The minimum wage in NZ increased from $18.90 to $20.00 per hour on April 1, 2021, and have benefited almost 175,500 NZ workers. While it’s aimed to help Kiwis in their daily expenses, some businesses, especially small to medium enterprises, find it too expensive.
When plans for the minimum wage increase were first announced, the Ministry of Business, Innovation and Employment (MBIE) estimated that a lot of people will lose their jobs or fewer jobs will be offered. It was recommended to move the increase to October 1, instead of earlier this year.
Economists say the same thing when it comes to the minimum wage increase.
“Minimum wage increases that continue to outstrip overall wage increases, in near-recession pandemic conditions, when employers face strong uncertainty about when and how the border might reopen, are really not a good idea,” NZ Initiative’s Chief Economist Eric Crampton said.
Is the minimum wage increase really a bad idea in this pandemic? Is the labour market performing badly, just as economists and MBIE predicted?
The current minimum wage in New Zealand, before tax is $20 per hour, $160 on an 8-hour workday, $800 on a 40-hour workweek, and $1,600 on an 80-hour fortnight. This is applicable for adults only or Kiwis above 16 years old. However, all minimum employment standard rights and obligations apply to everyone.
|Type of minimum wage||Per hour||8-hour workday||40-hour workweek||80-hour fortnight|
Since the increase of the minimum wage, here's what actually happened.
Unlike the predictions from many economists, unemployment decreased from 4.6% to 4% over the last quarter. This is significantly lower than the numbers from last year, and even from pre-pandemic levels. 117,000 have become employed, increasing the number of employed people to 2,778,000 or 67.6% of the population.
While this is a good achievement for the short term, this has been an ongoing trend since the government initiated the minimum wage increase. If you look back at the data over the last three years, the unemployment rate continues to fall year over year, as the minimum wage increases by well over 20%.
For men, the unemployment rate is now at 3.8%, down from 4.6%, while it’s 4.3% for women, down from 4.6%. The seasonally adjusted number of unemployed people is now at 117,000, experiencing a 12.4% decrease. This is the largest quarterly percentage decrease since 1986 when Stats NZ Household Labour Force began.
Instead of the predicted fewer jobs offered, there’s actually a lot more demand than the supply. The agricultural sector is struggling to find instructions to train young people that have shown their interest in the industry. At the same time, fewer skilled farmworkers from overseas enter the country because of border closure while other skilled Kiwi farmers leave the industry.
Farmers, tradies, and business people in the agriculture industry have organised protests to improve government policies to address this issue, like a better MIQ arrangement for skilled workers overseas. “There is a large demand from farmers for skilled people at this point in time. There is a real gap there,” Federated Farmers board member William Beetham clarified.
Nonetheless, one thing is for sure: the rising of minimum wage doesn’t cause a decline in job opportunities.
Far from expectations and common fear, the minimum wage increase isn’t killing small businesses. A study by the New Zealand Institute of Economic Research (NZIER) revealed that the minimum wage can be as high as $25 per hour and businesses won’t still be affected by it. Referred to as the “Goldilocks zone,” it’s the wage ceiling that won’t affect employment opportunities or business operations.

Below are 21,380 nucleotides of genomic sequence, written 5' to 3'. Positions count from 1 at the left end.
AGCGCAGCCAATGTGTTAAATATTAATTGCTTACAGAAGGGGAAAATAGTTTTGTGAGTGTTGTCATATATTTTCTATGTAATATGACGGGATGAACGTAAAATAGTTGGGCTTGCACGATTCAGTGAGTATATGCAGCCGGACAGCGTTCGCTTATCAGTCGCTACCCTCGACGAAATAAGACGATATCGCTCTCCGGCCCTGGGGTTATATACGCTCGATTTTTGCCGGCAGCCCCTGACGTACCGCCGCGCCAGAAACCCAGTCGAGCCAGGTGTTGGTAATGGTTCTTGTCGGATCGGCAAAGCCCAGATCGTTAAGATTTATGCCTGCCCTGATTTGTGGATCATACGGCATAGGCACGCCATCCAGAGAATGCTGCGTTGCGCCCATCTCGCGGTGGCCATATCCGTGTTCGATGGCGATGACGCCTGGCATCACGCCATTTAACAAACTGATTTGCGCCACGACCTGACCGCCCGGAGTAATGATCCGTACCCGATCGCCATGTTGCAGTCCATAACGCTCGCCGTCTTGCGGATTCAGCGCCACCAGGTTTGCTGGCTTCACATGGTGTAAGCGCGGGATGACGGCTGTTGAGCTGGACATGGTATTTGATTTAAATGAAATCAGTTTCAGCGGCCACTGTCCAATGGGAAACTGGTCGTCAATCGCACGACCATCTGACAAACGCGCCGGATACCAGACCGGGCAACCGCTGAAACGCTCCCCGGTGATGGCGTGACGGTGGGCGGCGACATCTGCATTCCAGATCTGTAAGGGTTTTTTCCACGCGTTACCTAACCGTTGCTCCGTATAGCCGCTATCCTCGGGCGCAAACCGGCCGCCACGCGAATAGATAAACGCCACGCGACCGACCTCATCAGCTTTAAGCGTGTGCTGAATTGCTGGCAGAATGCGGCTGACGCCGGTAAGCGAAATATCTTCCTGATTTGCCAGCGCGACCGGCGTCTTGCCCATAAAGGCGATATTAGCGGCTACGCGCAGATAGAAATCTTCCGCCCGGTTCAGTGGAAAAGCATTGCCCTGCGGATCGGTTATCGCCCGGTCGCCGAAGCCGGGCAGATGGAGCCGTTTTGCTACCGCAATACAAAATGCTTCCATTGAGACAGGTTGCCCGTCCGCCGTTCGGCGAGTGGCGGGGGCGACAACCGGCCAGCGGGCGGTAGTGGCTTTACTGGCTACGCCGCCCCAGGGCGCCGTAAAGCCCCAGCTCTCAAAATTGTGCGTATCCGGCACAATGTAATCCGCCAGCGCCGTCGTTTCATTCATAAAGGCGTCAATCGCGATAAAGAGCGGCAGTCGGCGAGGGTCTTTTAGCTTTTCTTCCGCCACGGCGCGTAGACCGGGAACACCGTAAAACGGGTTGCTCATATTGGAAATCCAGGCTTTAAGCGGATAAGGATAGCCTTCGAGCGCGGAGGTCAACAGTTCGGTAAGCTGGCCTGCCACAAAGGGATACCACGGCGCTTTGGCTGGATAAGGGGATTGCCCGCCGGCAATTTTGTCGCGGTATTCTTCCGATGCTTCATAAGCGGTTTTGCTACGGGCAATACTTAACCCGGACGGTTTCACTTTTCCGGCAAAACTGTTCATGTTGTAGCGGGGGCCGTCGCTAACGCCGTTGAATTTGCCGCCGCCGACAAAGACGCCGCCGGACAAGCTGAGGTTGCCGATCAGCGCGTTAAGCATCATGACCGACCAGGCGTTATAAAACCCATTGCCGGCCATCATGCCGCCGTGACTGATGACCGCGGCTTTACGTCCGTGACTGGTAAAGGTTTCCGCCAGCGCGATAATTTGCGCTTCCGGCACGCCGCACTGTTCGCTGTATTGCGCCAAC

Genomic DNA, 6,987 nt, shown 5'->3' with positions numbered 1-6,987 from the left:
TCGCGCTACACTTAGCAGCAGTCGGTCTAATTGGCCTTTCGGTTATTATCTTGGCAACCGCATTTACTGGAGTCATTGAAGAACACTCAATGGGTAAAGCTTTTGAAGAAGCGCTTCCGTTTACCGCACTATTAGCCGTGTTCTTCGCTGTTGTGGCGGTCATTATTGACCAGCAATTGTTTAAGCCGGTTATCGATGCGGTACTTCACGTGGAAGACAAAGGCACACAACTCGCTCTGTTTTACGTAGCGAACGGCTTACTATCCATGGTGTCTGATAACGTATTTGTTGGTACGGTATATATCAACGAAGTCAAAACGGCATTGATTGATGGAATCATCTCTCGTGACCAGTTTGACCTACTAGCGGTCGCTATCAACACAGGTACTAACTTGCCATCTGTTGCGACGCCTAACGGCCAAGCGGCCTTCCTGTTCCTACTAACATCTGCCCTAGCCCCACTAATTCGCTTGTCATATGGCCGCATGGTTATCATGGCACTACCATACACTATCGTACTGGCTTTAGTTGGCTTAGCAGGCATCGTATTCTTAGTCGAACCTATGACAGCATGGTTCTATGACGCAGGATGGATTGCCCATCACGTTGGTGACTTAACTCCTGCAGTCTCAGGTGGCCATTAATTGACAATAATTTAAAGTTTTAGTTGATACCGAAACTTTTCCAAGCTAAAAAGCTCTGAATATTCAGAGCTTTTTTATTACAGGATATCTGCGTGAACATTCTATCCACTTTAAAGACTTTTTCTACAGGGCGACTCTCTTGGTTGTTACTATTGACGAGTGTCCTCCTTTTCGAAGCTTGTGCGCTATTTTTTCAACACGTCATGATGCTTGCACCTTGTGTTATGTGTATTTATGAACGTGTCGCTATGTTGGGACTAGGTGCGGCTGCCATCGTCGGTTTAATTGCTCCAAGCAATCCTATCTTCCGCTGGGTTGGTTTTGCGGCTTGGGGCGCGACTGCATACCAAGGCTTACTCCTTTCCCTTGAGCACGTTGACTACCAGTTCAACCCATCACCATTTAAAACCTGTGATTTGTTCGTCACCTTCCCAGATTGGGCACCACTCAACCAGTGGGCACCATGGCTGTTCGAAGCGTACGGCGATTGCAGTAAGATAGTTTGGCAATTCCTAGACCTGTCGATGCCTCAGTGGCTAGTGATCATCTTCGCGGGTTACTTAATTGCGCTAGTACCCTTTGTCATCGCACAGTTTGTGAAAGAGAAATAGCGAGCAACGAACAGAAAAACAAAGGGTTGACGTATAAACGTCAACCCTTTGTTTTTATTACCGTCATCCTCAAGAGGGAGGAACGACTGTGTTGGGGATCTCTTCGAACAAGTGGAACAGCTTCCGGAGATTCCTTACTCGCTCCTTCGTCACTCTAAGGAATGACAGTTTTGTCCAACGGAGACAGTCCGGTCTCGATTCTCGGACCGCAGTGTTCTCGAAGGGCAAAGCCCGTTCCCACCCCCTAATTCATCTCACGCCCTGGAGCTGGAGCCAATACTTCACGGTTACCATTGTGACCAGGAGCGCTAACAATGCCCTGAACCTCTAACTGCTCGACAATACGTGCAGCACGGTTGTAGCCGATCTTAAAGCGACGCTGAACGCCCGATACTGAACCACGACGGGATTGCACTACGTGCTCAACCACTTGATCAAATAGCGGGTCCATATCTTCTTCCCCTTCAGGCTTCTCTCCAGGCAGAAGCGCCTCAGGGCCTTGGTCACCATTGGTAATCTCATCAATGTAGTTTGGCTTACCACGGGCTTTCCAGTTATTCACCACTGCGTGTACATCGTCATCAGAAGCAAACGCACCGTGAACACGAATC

It’s also revealed that the increased minimum wage has made employees happier and more productive. This leads to increased business activities, which can help boost the economy. It’s one of the most overlooked factors, especially in countries where labour is cheap, resulting in low productivity and low income for businesses.
“The evidence, particularly internationally but also in New Zealand is that no, the minimum wage doesn't have large impacts on employment,” NZIER Peter Wilson said. “There's one really good example we've seen of restaurants in some American cities advertising that they actually pay above the minimum wage, because that attracts customers,” he added.
Certainly, prices have increased. That’s why National MP Chris Luxon complained about the increase in minimum wage. His takeaway coffee had increased from $18.90 to $20.00. There are a lot of factors that contribute to the rising prices such as inflation, among others, but the increased minimum wage is one of the biggest factors.
While prices increased, this also means higher pay for baristas that make the coffee. With the new wages, they can earn an extra $2,000 a year as a full-time employee. Compared to the one dollar and ten cents extra that you pay for your coffee, it’s a big difference, especially in the poorest households in New Zealand.
If it’s excellent for business and their employees, shouldn’t the government increase it further, especially as it’s still far below the Goldilocks zone? The government has fulfilled its promise in 2017 to raise the minimum wage to $20 per hour. That’s set for now, at least.
Moving forward, it’s wise that the government keeps increasing it. Since 2017, an average full-time minimum wage worker has earned an extra $8,500 per year! This has helped a lot of low-income households live a better, more comfortable life, and save for their future.
Nonetheless, it’s also important to keep the increase slow and steady. Dividing the minimum wage increase over several years can greatly help New Zealanders, especially as we deal with the uncertainties of the pandemic.
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